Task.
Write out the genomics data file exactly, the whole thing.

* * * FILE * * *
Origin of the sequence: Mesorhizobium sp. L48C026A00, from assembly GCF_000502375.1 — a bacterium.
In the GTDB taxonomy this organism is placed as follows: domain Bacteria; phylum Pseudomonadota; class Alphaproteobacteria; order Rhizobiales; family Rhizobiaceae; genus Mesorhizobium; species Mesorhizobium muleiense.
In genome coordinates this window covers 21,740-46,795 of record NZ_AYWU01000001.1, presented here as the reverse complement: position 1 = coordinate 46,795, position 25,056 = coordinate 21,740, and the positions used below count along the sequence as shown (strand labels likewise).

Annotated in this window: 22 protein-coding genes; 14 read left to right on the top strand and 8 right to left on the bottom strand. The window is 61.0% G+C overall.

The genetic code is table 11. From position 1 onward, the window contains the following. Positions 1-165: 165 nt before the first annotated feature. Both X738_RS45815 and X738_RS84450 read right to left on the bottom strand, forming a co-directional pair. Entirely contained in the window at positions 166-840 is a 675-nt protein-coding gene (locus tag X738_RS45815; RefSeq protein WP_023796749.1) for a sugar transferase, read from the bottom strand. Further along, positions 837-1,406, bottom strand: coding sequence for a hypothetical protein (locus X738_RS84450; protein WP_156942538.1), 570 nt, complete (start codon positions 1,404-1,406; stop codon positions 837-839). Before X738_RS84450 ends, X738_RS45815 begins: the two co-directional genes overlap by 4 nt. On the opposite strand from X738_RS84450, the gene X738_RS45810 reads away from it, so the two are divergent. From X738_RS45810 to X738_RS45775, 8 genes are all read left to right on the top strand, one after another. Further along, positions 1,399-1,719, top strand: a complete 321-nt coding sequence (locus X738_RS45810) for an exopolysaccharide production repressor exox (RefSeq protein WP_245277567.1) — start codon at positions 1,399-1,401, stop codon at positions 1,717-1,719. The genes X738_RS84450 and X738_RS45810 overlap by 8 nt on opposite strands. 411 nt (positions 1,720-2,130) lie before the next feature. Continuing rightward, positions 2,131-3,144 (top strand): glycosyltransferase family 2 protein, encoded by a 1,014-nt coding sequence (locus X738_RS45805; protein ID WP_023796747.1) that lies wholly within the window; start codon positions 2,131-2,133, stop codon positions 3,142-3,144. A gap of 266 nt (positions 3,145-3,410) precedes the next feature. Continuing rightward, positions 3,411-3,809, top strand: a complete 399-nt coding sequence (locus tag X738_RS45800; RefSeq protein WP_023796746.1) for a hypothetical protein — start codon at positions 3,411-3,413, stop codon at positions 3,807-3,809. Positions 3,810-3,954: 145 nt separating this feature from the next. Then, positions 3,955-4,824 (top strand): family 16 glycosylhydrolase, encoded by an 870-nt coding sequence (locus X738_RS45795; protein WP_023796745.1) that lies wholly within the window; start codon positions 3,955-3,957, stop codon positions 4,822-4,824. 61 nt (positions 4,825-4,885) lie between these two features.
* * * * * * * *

Origin of the sequence: Mesorhizobium sp. L48C026A00, from assembly GCF_000502375.1 — a bacterium.
In the GTDB taxonomy this organism is placed as follows: domain Bacteria; phylum Pseudomonadota; class Alphaproteobacteria; order Rhizobiales; family Rhizobiaceae; genus Mesorhizobium; species Mesorhizobium muleiense.
In genome coordinates this window covers 21,740-46,795 of record NZ_AYWU01000001.1, presented here as the reverse complement: position 1 = coordinate 46,795, position 25,056 = coordinate 21,740, and the positions used below count along the sequence as shown (strand labels likewise).

Annotated in this window: 22 protein-coding genes; 14 read left to right on the top strand and 8 right to left on the bottom strand. The window is 61.0% G+C overall.

The genetic code is table 11. From position 1 onward, the window contains the following. Positions 1-165: 165 nt before the first annotated feature. Both X738_RS45815 and X738_RS84450 read right to left on the bottom strand, forming a co-directional pair. Entirely contained in the window at positions 166-840 is a 675-nt protein-coding gene (locus tag X738_RS45815; RefSeq protein WP_023796749.1) for a sugar transferase, read from the bottom strand. Further along, positions 837-1,406, bottom strand: coding sequence for a hypothetical protein (locus X738_RS84450; protein WP_156942538.1), 570 nt, complete (start codon positions 1,404-1,406; stop codon positions 837-839). Before X738_RS84450 ends, X738_RS45815 begins: the two co-directional genes overlap by 4 nt. On the opposite strand from X738_RS84450, the gene X738_RS45810 reads away from it, so the two are divergent. From X738_RS45810 to X738_RS45775, 8 genes are all read left to right on the top strand, one after another. Further along, positions 1,399-1,719, top strand: a complete 321-nt coding sequence (locus X738_RS45810) for an exopolysaccharide production repressor exox (RefSeq protein WP_245277567.1) — start codon at positions 1,399-1,401, stop codon at positions 1,717-1,719. The genes X738_RS84450 and X738_RS45810 overlap by 8 nt on opposite strands. 411 nt (positions 1,720-2,130) lie before the next feature. Continuing rightward, positions 2,131-3,144 (top strand): glycosyltransferase family 2 protein, encoded by a 1,014-nt coding sequence (locus X738_RS45805; protein ID WP_023796747.1) that lies wholly within the window; start codon positions 2,131-2,133, stop codon positions 3,142-3,144. A gap of 266 nt (positions 3,145-3,410) precedes the next feature. Continuing rightward, positions 3,411-3,809, top strand: a complete 399-nt coding sequence (locus tag X738_RS45800; RefSeq protein WP_023796746.1) for a hypothetical protein — start codon at positions 3,411-3,413, stop codon at positions 3,807-3,809. Positions 3,810-3,954: 145 nt separating this feature from the next. Then, positions 3,955-4,824 (top strand): family 16 glycosylhydrolase, encoded by an 870-nt coding sequence (locus X738_RS45795; protein WP_023796745.1) that lies wholly within the window; start codon positions 3,955-3,957, stop codon positions 4,822-4,824. 61 nt (positions 4,825-4,885) lie between these two features.